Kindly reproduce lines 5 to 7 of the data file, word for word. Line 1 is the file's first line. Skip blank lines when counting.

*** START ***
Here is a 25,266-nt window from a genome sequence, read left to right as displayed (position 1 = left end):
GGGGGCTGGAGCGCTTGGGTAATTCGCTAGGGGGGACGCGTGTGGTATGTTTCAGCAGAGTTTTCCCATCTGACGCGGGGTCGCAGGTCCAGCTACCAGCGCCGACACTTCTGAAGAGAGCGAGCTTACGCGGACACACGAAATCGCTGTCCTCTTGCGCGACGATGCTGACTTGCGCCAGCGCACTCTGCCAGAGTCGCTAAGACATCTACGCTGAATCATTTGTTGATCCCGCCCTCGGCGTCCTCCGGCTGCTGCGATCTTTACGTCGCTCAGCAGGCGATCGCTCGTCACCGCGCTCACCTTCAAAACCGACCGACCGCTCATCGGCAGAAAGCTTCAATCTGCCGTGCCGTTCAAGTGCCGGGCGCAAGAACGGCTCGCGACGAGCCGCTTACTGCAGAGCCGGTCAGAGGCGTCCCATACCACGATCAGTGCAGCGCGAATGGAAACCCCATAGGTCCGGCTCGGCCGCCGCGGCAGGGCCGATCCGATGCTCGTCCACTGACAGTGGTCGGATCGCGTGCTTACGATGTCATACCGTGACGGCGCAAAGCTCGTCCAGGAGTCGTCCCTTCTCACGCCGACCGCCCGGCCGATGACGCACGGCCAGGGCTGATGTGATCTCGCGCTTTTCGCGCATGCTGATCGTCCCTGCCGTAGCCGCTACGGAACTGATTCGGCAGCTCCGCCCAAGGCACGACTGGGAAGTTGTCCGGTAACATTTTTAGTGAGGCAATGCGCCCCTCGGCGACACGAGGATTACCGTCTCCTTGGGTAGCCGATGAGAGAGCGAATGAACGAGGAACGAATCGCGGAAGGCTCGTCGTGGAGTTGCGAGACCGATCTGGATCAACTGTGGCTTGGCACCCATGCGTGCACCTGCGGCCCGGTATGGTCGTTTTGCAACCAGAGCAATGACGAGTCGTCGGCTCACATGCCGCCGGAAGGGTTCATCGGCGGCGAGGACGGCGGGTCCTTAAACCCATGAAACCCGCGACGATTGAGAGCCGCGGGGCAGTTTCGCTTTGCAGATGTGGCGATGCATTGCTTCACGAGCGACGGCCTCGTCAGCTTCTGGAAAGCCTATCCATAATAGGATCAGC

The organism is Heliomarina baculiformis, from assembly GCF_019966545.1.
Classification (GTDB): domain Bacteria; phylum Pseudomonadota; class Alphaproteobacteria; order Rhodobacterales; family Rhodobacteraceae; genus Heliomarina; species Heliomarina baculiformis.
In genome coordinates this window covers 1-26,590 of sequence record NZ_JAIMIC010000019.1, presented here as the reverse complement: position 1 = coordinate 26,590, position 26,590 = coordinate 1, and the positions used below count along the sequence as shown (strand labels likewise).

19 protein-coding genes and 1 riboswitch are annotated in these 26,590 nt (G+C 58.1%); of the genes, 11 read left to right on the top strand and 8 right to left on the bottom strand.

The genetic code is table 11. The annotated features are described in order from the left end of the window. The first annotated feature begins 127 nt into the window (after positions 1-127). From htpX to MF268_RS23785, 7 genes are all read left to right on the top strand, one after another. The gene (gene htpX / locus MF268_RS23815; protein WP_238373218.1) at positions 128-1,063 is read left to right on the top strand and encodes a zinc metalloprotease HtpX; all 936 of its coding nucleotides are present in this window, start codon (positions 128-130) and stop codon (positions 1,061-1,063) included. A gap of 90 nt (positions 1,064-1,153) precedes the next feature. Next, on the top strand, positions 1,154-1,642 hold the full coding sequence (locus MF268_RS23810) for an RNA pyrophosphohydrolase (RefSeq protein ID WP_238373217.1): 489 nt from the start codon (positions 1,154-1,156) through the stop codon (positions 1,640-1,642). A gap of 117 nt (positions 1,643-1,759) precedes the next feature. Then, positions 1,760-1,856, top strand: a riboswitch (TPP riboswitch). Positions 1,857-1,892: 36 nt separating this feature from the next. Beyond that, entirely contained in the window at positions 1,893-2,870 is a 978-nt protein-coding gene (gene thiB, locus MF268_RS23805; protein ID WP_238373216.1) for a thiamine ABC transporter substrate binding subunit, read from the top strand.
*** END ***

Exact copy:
In genome coordinates this window covers 1-26,590 of sequence record NZ_JAIMIC010000019.1, presented here as the reverse complement: position 1 = coordinate 26,590, position 26,590 = coordinate 1, and the positions used below count along the sequence as shown (strand labels likewise).

19 protein-coding genes and 1 riboswitch are annotated in these 26,590 nt (G+C 58.1%); of the genes, 11 read left to right on the top strand and 8 right to left on the bottom strand.

The genetic code is table 11. The annotated features are described in order from the left end of the window. The first annotated feature begins 127 nt into the window (after positions 1-127). From htpX to MF268_RS23785, 7 genes are all read left to right on the top strand, one after another. The gene (gene htpX / locus MF268_RS23815; protein WP_238373218.1) at positions 128-1,063 is read left to right on the top strand and encodes a zinc metalloprotease HtpX; all 936 of its coding nucleotides are present in this window, start codon (positions 128-130) and stop codon (positions 1,061-1,063) included. A gap of 90 nt (positions 1,064-1,153) precedes the next feature. Next, on the top strand, positions 1,154-1,642 hold the full coding sequence (locus MF268_RS23810) for an RNA pyrophosphohydrolase (RefSeq protein ID WP_238373217.1): 489 nt from the start codon (positions 1,154-1,156) through the stop codon (positions 1,640-1,642). A gap of 117 nt (positions 1,643-1,759) precedes the next feature. Then, positions 1,760-1,856, top strand: a riboswitch (TPP riboswitch). Positions 1,857-1,892: 36 nt separating this feature from the next. Beyond that, entirely contained in the window at positions 1,893-2,870 is a 978-nt protein-coding gene (gene thiB, locus MF268_RS23805; protein ID WP_238373216.1) for a thiamine ABC transporter substrate binding subunit, read from the top strand.